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InsiderOnline Blog: April 2011

Made in the World

Trade data are set to get a makeover from the World Trade Organization, which is good news because the current method of accounting for the value of trade flows is misleading. Critics of free trade want to describe trade as a conflict between “us” and “them.” But who is “us” and who is “them”? Many products today contain parts that are produced in multiple countries. Official trade data, however, assign the value of those products to the country where the final assembly of the product occurred.

U.S. sales of Apple iPhones, for example, are said to have contributed $1.9 billion to the 2009 U.S. trade deficit with China. But when the intermediate stages of production are accounted for, it turns out that China accounts for only 3.9 percent of the iPhone’s contribution to the U.S. trade deficit. Germany, Japan, and South Korea comprise much larger shares. [“Trade in Value Added: What Is the Country of Origin in an Interconnected World?” by Andreas Maurer, World Trade Organization, April 14, 2011.]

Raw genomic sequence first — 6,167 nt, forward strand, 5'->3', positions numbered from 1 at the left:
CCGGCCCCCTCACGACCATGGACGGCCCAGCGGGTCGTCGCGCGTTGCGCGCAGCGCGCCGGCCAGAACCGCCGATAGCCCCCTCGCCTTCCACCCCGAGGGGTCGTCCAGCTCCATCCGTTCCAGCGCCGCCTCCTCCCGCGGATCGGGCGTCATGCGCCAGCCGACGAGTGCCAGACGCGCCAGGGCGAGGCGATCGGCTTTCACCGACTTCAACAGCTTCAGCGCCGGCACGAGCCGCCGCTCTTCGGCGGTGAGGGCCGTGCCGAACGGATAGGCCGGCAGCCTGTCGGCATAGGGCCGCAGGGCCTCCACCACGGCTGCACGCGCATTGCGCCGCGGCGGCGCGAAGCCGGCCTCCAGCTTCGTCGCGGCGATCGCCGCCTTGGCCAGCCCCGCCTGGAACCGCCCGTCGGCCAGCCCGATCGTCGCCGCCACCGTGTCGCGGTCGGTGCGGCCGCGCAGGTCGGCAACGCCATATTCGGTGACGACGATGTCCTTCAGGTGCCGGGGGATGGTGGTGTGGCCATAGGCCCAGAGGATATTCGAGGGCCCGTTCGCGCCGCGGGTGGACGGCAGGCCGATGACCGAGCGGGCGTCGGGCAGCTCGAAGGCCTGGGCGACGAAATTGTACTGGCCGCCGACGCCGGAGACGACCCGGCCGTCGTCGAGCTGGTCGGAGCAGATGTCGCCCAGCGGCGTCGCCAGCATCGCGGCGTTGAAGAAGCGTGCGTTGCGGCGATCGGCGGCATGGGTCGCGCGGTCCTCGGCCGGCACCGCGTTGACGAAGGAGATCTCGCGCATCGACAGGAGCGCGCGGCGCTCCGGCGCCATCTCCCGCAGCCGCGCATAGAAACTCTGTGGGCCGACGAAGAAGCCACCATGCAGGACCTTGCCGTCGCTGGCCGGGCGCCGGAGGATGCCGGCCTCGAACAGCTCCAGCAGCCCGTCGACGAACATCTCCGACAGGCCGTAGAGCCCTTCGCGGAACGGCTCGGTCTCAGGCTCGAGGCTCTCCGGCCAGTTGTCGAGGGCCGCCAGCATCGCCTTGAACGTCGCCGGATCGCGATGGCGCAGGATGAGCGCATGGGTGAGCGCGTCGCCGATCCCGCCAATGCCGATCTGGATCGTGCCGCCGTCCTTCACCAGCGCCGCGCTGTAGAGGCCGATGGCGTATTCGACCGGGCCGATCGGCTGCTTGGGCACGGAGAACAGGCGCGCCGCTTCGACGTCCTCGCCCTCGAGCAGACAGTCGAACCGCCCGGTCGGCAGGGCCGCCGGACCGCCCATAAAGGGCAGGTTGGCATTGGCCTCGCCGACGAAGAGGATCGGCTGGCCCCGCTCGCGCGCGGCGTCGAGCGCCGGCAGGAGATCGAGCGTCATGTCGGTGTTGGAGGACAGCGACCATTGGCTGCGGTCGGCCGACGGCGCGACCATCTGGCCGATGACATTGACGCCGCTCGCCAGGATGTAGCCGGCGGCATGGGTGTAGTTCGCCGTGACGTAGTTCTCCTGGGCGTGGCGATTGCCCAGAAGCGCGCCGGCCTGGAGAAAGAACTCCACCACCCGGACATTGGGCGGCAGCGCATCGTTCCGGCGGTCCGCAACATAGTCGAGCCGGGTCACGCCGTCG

WTO’s “Made in the World” initiative aims to identify more accurate ways of accounting for the value of trade flows between countries. Hopefully it will help improve the quality of debate about trade policy. For more on this topic, see Dan Ikenson’s post “Lies, Damned Lies and Trade Statistics,” published December 16, 2010 at Cato-at-Liberty.

Posted on 04/18/11 03:53 PM by Alex Adrianson

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